Critical Demography, the new biennial series by Plenum Press solicits original manuscripts for its second volume, theme: “Critical Demography, Gender Inequality and Sexism.” Critical Demography’s purpose is to showcase new and innovative approaches to the study of population with an emphasis on the manner in which the social structure differentiates dominant and subordinate populations. Submitted manuscripts will be peer reviewed. Submit by March 31, 2002 to: Hayward Derrick Horton, Editor, Critical Demography, Department of Sociology, SUNY-Albany, Albany, NY 12222 For further information contact the editor at; (518) 442-4907; fax (518) 442-4936.

Meridians: Feminism, Race, Transnat-ionalism is a new peer-reviewed, feminist, interdisciplinary journal based at Smith College. They strongly encourage submissions from women living on the continents of Africa, Asia, Latin America, and the Middle East. Contact the Meridians editorial office ( if you would like more information about submitting work to the journal.

Modern Language Association, in collaboration with the American Association of University Professors, is planning a book on academic collective bargaining. The book will contain a section of essays (5-10 manuscript pages each), reflecting a broad range of individual perspectives (pros and cons) and experiences (administrators, full-time and part-time faculty, graduate assistants, academic staff) that will discuss significant issues and questions related to academic collective bargaining. Anyone wishing to contribute an essay to this section is invited to send by March 1, 2002 an essay proposal (1-2 double-spaced pages) to Joseph Gibaldi, 26 Broadway, 3rd floor, New York, NY 10004-1789; fax (646) 458-0030; e-mail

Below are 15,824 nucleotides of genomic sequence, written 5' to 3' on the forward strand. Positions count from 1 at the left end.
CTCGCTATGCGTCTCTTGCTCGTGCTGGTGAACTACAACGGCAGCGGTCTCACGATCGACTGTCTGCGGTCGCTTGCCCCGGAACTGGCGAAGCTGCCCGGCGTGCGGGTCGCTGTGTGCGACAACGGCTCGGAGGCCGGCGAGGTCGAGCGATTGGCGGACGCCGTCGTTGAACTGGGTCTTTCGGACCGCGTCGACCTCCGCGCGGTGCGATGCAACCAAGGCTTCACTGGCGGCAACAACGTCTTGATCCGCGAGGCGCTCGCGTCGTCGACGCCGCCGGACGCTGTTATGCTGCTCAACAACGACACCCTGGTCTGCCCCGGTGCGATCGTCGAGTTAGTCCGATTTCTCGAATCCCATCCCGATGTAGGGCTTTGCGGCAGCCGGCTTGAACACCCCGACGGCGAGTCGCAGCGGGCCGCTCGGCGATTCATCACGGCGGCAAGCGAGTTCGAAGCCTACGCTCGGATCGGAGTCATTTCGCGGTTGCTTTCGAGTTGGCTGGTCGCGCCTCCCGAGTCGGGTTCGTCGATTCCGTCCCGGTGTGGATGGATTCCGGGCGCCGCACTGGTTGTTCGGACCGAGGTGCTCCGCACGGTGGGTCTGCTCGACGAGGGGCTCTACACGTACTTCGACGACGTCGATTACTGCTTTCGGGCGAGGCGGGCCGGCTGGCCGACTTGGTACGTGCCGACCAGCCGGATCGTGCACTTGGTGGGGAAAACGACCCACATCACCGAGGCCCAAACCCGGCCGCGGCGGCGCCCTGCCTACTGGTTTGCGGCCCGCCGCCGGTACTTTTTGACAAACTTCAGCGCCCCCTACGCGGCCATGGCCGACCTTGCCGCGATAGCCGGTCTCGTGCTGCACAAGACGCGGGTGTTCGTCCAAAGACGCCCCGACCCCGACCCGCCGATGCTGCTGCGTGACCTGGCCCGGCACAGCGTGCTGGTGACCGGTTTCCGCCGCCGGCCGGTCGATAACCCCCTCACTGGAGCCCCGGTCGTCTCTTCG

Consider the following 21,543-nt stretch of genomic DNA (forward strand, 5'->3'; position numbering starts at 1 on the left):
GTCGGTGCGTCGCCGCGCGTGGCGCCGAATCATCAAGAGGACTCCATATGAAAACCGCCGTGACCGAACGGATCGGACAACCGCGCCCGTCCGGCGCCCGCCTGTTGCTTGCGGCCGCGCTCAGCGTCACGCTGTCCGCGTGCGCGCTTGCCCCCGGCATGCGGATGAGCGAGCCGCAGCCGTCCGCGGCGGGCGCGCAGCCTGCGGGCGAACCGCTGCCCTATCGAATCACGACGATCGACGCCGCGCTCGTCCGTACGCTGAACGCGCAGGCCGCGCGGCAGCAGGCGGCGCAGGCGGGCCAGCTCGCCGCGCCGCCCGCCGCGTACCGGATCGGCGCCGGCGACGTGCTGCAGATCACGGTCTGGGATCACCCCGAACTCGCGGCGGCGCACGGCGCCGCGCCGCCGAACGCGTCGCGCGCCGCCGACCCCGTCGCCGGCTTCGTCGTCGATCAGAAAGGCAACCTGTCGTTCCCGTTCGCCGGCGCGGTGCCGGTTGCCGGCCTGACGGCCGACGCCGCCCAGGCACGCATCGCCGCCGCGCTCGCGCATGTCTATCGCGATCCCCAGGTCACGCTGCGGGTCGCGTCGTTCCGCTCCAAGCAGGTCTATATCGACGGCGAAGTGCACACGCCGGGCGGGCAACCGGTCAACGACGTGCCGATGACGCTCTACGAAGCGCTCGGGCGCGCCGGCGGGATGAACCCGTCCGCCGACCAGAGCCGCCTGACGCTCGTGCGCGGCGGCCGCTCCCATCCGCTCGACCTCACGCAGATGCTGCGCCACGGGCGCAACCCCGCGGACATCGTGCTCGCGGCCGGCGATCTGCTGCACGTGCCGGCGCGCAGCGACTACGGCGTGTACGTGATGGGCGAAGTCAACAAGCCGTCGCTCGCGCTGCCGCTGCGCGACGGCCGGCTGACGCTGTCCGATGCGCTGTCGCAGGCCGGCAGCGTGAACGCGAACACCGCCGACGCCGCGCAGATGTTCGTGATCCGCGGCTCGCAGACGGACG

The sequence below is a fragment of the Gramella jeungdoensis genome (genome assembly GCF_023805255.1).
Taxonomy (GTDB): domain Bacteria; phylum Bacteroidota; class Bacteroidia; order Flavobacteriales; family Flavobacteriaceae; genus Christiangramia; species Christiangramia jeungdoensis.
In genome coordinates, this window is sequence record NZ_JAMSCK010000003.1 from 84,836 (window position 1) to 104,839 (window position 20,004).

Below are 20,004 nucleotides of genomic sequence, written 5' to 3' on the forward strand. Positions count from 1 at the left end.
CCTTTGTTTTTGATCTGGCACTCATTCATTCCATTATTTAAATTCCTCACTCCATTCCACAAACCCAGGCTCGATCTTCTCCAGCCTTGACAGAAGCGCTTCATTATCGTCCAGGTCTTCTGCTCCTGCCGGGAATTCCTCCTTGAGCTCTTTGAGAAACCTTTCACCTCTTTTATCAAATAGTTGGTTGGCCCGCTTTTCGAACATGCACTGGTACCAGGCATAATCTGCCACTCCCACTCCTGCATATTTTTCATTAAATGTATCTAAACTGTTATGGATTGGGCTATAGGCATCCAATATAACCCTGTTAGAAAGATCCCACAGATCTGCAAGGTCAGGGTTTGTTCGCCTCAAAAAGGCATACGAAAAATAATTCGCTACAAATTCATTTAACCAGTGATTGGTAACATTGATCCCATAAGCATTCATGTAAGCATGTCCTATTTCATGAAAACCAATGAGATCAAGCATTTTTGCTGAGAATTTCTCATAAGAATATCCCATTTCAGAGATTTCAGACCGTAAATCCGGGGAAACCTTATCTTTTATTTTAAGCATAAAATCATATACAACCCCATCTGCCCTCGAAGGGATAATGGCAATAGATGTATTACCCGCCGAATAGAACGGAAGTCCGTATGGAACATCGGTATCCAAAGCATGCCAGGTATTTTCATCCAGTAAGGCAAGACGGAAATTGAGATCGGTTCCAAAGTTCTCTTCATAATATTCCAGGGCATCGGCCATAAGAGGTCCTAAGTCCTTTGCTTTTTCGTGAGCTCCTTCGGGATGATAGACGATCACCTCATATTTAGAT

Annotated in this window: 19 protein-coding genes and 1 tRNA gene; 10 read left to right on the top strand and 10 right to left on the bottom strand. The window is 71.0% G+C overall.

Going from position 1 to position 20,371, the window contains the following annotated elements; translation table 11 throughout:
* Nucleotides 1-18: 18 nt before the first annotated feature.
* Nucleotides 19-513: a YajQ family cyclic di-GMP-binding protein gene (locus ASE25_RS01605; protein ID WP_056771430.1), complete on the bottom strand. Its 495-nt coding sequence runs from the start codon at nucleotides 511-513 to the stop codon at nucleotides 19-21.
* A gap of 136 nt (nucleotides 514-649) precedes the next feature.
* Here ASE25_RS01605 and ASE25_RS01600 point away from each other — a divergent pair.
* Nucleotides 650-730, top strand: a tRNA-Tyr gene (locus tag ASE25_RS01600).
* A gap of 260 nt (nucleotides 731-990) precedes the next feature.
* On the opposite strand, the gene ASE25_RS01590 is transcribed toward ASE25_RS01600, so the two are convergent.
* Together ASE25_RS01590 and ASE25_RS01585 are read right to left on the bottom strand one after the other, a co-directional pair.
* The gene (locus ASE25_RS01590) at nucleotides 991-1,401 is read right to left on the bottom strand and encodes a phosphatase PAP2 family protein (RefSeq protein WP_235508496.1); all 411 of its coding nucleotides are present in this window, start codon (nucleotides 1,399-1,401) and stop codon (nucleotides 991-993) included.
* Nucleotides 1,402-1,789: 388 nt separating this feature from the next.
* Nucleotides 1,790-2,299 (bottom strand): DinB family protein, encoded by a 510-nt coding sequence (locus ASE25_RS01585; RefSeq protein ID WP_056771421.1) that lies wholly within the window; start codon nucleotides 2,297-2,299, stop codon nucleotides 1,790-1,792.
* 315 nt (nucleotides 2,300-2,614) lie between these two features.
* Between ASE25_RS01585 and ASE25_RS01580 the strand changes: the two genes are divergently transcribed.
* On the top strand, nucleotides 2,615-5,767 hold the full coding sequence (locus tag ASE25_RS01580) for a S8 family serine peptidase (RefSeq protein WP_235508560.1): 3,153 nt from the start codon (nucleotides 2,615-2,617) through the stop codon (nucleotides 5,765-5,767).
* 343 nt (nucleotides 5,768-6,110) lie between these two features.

Research in Social Science and Disability solicits original manuscripts for Volume 4, “Conflict and Change in the Disability Community” to be published in 2003. Submissions can include theoretical and critical papers, analyses based on qualitative as well as quantitative research methodologies, methodological or conceptual papers, and comprehensive reviews of the literature. Send four copies by May 1, 2002 to Sharon Barnartt, Department of Sociology, Gallaudet University, Washington, DC 20002; e-mail

Sociological Spectrum, the official journal of the Mid-South Sociological Association, is seeking manuscripts for a special issue on “Immigrants in the New South,” scheduled for November 2002. Papers on immigrant communities in the South, immigrants and regional race relations, relevant demographic issues in the region, questions of immigrant adaptation, relations between immigrant parents and their children, or the causes and consequences of international migration to the Southern U.S. should be submitted before March 15, 2002. Send to: Carl L. Bankston III, Department of Sociology, 220 Newcomb Hall, Tulane University, New Orleans, LA 70118. For more information contact (504) 862-3024 or


February 21-24, 2002. East-West Center International Graduate Student Conference, East-West Center in Honolulu, HI. Theme: "Local/Global Relations in the Asia Pacific Region". See For questions, e-mail

February 28-March 1, 2002. Southwest Regional Learning Communities Conference, Tempe Mission Palms Hotel, Tempe, AZ. Theme: "Building Communities of Active Learners." For additional information see: http://www.mcli.

March 22-24. Public Choice Society and Economic Science Association 2002 Meeting, U.S. Grant Hotel, San Diego, CA. For additional information, see

April 4-6, 2002. Cardiff School of Social Sciences/IPPR International Conference, Cardiff University, United Kingdom. Theme: "Demoralization: Morality, Authority, and Power." For additional information, contact: Helen Butler, DMAP Office, Cardiff School of Social Sciences, Cardiff University, Glamorgan Building, King Edward VII Avenue, Cathays Park, Cardiff CF10 3WT, United Kingdom; e-mail